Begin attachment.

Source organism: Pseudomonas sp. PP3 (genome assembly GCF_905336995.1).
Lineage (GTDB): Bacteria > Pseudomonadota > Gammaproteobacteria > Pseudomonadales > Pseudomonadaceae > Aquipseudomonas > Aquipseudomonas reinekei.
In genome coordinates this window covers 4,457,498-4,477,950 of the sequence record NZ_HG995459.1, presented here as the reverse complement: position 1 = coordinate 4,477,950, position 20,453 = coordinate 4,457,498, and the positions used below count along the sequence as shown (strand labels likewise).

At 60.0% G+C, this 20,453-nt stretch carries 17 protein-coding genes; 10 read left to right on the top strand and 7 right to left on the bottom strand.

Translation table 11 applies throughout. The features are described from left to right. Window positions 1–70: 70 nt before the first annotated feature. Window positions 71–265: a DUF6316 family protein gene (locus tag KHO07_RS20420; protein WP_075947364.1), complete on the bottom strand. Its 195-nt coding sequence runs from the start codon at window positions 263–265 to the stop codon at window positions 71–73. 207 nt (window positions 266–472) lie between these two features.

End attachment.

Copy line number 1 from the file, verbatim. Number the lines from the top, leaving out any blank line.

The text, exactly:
Source organism: Pseudomonas sp. PP3 (genome assembly GCF_905336995.1).